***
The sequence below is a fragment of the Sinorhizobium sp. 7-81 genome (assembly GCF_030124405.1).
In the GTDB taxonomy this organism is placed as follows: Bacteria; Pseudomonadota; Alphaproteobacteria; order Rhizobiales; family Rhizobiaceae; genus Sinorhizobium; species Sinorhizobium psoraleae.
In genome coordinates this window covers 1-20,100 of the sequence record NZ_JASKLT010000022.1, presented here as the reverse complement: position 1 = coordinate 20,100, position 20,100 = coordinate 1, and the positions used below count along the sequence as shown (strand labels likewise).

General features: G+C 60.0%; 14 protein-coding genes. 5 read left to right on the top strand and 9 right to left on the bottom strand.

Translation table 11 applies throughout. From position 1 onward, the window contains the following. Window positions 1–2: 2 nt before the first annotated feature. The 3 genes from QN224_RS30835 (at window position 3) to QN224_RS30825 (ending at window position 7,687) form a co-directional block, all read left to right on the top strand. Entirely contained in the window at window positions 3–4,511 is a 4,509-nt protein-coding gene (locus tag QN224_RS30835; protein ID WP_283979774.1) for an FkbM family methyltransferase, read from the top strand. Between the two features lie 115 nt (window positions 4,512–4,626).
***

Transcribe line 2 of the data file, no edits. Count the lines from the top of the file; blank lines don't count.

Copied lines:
In the GTDB taxonomy this organism is placed as follows: Bacteria; Pseudomonadota; Alphaproteobacteria; order Rhizobiales; family Rhizobiaceae; genus Sinorhizobium; species Sinorhizobium psoraleae.